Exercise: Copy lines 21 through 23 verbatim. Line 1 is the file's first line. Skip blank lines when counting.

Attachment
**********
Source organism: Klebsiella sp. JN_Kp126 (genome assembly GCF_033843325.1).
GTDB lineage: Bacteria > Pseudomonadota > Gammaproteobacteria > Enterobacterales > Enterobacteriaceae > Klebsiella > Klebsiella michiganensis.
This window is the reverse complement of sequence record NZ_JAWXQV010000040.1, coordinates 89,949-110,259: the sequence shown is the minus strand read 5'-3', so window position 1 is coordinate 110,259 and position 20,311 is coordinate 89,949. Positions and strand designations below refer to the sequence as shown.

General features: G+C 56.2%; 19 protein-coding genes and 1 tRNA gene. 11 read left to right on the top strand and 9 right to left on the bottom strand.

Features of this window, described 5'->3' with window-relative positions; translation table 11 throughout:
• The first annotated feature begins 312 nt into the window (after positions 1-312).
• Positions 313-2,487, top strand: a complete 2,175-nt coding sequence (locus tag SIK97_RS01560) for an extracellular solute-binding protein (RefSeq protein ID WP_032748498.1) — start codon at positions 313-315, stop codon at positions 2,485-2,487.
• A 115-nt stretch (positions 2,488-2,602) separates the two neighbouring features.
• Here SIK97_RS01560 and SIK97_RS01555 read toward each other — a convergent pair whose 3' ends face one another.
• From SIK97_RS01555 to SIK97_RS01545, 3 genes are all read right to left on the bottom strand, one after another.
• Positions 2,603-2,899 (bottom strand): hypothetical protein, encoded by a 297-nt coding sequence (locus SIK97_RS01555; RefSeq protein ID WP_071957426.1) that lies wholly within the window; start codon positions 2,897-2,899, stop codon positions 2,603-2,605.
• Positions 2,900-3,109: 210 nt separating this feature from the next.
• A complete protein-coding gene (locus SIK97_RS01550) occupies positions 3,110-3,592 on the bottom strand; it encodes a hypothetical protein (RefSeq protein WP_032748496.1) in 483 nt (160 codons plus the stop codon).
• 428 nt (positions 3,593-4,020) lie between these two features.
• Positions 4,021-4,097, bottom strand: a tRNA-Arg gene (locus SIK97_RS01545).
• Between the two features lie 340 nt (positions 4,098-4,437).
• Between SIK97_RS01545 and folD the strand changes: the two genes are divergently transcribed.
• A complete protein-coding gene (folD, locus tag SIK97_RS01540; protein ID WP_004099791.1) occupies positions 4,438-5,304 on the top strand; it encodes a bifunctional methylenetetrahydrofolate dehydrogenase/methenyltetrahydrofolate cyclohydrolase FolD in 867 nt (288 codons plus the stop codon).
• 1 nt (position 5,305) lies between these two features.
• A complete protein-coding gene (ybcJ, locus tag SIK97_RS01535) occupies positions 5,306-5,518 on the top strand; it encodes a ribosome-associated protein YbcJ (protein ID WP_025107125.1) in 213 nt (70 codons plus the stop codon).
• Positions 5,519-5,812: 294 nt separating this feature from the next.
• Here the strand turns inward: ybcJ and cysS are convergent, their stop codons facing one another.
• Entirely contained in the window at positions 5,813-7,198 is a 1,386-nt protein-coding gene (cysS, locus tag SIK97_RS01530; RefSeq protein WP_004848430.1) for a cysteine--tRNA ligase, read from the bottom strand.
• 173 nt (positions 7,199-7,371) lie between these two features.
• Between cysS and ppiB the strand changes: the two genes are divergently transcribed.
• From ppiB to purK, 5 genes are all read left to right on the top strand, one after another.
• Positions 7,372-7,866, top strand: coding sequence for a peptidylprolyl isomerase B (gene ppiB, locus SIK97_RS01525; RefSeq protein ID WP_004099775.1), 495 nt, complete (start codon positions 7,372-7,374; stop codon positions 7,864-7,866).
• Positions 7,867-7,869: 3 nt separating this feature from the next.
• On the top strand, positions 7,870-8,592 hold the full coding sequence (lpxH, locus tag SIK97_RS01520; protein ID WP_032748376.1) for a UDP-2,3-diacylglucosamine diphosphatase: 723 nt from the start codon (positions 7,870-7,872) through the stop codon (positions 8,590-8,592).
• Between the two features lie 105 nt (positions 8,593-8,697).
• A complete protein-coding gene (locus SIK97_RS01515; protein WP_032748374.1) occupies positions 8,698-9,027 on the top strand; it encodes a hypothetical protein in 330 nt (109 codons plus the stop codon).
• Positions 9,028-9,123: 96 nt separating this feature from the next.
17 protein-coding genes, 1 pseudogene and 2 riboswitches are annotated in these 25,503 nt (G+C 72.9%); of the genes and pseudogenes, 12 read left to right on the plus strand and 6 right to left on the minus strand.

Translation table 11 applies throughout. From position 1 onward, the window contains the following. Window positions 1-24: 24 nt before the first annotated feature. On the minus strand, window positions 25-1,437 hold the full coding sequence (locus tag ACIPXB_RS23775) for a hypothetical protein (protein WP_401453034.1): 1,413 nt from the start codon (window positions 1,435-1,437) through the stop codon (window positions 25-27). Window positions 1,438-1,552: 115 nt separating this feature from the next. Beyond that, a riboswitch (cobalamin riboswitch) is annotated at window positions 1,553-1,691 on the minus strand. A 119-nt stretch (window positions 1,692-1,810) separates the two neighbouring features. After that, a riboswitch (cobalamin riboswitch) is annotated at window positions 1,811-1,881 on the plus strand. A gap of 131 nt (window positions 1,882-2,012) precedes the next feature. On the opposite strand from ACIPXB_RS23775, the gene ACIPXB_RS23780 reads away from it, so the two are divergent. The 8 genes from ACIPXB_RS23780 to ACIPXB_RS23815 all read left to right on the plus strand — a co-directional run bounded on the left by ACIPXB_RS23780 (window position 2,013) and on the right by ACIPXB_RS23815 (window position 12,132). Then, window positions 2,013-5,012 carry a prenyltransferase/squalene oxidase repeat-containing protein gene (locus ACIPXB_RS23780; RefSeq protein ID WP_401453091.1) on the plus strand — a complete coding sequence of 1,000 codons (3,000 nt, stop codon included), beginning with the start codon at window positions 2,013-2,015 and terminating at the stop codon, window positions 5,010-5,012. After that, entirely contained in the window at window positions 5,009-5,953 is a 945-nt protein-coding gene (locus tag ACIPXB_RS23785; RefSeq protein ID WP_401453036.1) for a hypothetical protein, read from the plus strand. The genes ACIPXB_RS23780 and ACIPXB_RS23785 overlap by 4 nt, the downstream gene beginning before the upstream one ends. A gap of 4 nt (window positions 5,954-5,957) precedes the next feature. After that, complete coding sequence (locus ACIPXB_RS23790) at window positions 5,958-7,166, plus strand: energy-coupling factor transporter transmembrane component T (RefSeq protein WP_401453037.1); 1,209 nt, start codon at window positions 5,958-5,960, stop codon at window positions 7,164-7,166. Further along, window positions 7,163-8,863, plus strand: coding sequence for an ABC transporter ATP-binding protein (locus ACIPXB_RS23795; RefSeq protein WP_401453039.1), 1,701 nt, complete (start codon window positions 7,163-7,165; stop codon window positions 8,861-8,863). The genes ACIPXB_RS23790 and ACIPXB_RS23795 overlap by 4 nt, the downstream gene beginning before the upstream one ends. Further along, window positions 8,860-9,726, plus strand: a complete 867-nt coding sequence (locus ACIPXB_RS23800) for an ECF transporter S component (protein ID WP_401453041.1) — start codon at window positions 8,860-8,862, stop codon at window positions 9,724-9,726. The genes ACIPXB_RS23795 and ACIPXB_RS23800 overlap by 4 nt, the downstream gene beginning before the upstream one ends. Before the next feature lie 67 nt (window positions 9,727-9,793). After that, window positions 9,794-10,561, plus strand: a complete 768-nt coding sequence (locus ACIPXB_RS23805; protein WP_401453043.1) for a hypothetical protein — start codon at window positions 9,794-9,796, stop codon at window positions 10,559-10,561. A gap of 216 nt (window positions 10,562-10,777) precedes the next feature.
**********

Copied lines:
• Positions 5,519-5,812: 294 nt separating this feature from the next.
• Here the strand turns inward: ybcJ and cysS are convergent, their stop codons facing one another.
• Entirely contained in the window at positions 5,813-7,198 is a 1,386-nt protein-coding gene (cysS, locus tag SIK97_RS01530; RefSeq protein WP_004848430.1) for a cysteine--tRNA ligase, read from the bottom strand.